Joint research by the research teams of YU Professor Choi Jung-wook and Yonsei University Professor Kim Jong-baek
Production of transparent and flexible touch sensor that accurately recognizes the location and size of multiple pressures
Published on the cover of the latest SCI academic journal in the new materials field
[February 1, 2018]
<Cover of the academic journal ‘Advanced Electronic Materials’ (right) in which the research paper of School of Mechanical Engineering Professor Choi Jung-wook (left) was published as the cover paper>
YU School of Mechanical Engineering Professor Choi Jung-wook (34) succeeded in developing a highly sensitive touch sensor that could be applied in multiple touch screens and next-generation wearable devices.
With the recent growth in interest on Internet of Things (IoT), there has been an increase in demand for various sensor technologies. In particular, research on touch sensors are being actively carried out to be used in next-generation wearable devices and touch screens used in mobile phones, tablet PCs, etc.
In this research conducted jointly with Professor Kim Jong-baek’s team from Yonsei University, Professor Choi developed a transparent and flexible sensor that can measure pressure from various points. Unlike multi-touch sensors of the past, it can recognize the size and location of pressures applied in various points precisely.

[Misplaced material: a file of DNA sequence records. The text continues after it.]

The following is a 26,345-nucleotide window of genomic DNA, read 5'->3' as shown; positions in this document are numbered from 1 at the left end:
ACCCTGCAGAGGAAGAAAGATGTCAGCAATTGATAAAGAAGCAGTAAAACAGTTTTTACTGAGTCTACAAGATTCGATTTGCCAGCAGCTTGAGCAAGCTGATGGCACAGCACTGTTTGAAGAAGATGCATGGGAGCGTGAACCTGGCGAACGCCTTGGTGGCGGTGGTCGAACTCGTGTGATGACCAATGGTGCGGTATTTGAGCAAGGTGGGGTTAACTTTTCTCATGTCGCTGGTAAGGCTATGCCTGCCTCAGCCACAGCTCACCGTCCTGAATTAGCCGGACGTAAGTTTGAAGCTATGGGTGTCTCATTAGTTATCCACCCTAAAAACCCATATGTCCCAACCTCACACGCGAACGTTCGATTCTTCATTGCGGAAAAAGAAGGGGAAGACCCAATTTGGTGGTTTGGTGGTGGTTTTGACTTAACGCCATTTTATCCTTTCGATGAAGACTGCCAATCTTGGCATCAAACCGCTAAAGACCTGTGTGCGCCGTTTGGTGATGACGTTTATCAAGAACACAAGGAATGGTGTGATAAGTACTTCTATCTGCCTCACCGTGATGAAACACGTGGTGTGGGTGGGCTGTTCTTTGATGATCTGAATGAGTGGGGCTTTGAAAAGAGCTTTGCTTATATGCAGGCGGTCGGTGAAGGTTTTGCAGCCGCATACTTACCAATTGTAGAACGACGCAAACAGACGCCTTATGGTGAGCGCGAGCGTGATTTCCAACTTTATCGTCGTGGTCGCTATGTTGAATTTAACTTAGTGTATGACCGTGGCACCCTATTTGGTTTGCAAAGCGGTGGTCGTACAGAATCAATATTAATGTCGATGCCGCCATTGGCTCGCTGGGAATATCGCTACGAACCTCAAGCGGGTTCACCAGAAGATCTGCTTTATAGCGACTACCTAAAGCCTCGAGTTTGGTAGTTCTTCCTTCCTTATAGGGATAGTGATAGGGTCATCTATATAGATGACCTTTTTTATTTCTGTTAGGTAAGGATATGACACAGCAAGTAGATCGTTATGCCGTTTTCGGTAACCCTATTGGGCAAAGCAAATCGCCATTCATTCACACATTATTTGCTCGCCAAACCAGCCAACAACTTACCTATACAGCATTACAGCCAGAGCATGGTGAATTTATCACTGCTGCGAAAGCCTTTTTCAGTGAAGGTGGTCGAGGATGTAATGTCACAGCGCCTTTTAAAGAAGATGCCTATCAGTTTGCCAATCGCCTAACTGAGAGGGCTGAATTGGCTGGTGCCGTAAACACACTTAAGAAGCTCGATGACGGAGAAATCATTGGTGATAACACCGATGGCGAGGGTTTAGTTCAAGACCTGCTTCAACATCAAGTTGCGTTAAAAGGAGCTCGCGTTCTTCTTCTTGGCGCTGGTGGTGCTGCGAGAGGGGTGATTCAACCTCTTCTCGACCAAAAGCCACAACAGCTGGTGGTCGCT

Professor Choi explained, “In past research, electrodes, which are the main components of touch sensors, were made of non-transparent or easily breaking materials such as metals or indium oxide compounds, making it difficult to use for flexible sensors. In addition, it is necessary to measure the size and location of pressure applied for ideal multi-touch sensor recognition, and existing studies usually focus on improving sensitivity.” He added, “There was no research on transparent and flexible touch sensors that could accurately measure the location where pressure is applied. This study successfully produced transparent and flexible touch sensors using graphene electrode array integrated into the plastic board.”
The research results were published as the cover paper of the latest issue (Jan 10, 2018) of the globally acclaimed academic journal in the new material sector <Advanced Electronic Materials, (Impact Factor (IF) 4.193)>.
Professor Choi stated, “The sensor developed here is expected to be used not only in multi-touch screens, but also in wearable devices that are receiving attention as next-generation electronic devices. In addition, the entire production process of the sensor is done in a single process, so it has very high productivity and yield, and it will help with the distribution of practical elements based on carbon nano-materials.”
Professor Choi acquired his PhD in mechanical engineering at Yonsei University and completed his post-doctorate at Purdue University and has been serving as a professor at YU since 2016. His main field of research is micro and nano-electrical/mechanical systems, and his research mainly deals with ultra-small energy conversion materials using nano-materials, wearable electronic devices, sensors, and nano-compounds, etc.